Super Lawyers
William C. Altreuter

Tuesday, August 31, 2004

I picked up "A Simple Twist of Fate" in Northampton-- I had wanted to read it, and it is just the right length for that sort of, "I need something to read tonight, but tomorrow I'll have the Sunday papers," gap that sometimes occurs when traveling. Ashley Kahn has written two excellent books about the making of classic albums: "Kind of Blue" and "A Love Supreme", and among the albums in the rock cannon deserving of this sort of treatment, "Blood on the Tracks" has to rank pretty high. It is an iconic recording, with a great back story: by far Dylan's most confessional work, he recorded two versions: one in New York, with Phil Ramone producing, and then, after deciding he wasn't satisfied with that, a second, with uncredited musicians in Minneapolis. The version that was ultimately released has some of the New York tracks, but is mostly the Minnesota sessions. We have access to some of the alternate, New York tracks (including a version of "Simple Twist of Fate" that I had not known about, on the "Jerry McGuire" soundtrack)-- the lyrics differ slightly, and the sound overall is more introspective and intimate. What would the original have been like?

Regrettably, the book is not up to the standard Kahn has established for others working in this genre. When it focuses on the task at hand-- the making of the album, what went on during the sessions, the response to the record-- it is interesting stuff, albeit a little bit more technical than anyone probably cares about. I suppose the microphones that were used, and the makes of tape decks, and the brand of tape are interesting in a way, but not really so very interesting as to merit inclusion in an already thin book that has been puffed up with stuff about Nixon and Vietnam that reads like it was cribbed from some news magazine's end of year wrap-up. I'm really looking for more stuff like the fact that Mick Jagger was in the booth getting wasted while the steel guitar parts were being overdubbed. Or the thoughts of the musicians as they worked through this material. Or the backgrounds of the Minneapolis guys, who were, it turns out, local jazz musicians. Or the story about taking "Tangled Up in Blue" up a key, to A, forcing Dylan to sing at the outside of his range, and lending the song a haunted quality missing from the earlier take-- or subsequent live versions.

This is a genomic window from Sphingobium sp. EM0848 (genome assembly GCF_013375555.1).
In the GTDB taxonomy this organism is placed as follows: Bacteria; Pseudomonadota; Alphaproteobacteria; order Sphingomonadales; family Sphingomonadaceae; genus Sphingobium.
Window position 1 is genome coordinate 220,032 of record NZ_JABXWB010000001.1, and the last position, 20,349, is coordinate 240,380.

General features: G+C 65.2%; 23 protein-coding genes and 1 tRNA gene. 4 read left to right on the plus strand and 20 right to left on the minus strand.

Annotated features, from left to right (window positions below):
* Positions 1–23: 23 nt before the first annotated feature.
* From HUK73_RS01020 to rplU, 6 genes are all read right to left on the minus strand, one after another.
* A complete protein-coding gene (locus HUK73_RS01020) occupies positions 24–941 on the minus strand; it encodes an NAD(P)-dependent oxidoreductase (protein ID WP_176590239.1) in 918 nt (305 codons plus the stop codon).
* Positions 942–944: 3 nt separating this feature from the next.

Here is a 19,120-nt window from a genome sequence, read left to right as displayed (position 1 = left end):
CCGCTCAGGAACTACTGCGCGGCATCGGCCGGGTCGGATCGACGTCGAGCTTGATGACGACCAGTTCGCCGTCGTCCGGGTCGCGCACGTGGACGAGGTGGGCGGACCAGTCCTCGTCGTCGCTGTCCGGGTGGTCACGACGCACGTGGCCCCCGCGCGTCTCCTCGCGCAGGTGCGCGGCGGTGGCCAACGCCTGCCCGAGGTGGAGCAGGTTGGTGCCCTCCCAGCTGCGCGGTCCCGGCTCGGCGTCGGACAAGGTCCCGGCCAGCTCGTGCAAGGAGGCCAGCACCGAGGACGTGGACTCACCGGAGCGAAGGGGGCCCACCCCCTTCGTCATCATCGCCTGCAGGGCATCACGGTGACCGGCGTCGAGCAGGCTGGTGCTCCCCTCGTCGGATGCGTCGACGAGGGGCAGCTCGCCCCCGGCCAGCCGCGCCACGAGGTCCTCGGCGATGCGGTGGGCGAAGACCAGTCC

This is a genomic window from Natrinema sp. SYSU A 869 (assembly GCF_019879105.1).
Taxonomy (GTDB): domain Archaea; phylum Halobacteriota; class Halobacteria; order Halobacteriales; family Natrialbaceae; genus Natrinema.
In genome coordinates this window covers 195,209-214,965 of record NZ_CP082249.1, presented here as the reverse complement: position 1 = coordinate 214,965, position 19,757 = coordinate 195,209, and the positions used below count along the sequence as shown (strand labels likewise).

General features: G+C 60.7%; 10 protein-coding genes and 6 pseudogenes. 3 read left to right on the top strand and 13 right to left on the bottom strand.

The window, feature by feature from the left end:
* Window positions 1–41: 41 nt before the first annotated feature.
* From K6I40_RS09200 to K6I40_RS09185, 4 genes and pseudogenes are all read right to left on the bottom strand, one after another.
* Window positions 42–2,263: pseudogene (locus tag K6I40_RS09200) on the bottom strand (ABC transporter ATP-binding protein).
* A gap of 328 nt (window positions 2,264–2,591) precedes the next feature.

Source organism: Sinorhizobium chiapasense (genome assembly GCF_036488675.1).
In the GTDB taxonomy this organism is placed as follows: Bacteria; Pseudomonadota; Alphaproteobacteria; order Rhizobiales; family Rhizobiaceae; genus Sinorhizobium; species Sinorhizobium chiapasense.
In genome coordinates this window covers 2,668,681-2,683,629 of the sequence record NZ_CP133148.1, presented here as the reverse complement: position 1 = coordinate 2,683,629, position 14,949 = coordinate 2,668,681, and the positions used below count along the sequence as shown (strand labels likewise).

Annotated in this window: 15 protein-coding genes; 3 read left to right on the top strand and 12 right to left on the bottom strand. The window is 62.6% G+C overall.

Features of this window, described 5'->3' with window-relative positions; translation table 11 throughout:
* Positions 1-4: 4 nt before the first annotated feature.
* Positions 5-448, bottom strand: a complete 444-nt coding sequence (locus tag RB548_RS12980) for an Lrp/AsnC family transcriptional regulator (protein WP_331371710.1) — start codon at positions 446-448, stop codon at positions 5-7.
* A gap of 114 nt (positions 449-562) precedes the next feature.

We probably know as much as we ever will about Dylan's personal life from the songs themselves, although some of the gossipy bits are interesting-- I enjoyed the stuff about the Columbia A&R woman he seems to have written "You're Going To Make Me Lonesome When You Go" was written about (so that's where Ashtabula is!). There is enough interesting new information here to make a worthwhile, in depth magazine article. The rest is so plainly filler that is actually annoying. I never fell for "Self Portrait", and I was never fool enough to buy "Dylan"-- the album of "Self Portrait" out-takes, but buying this comes close.

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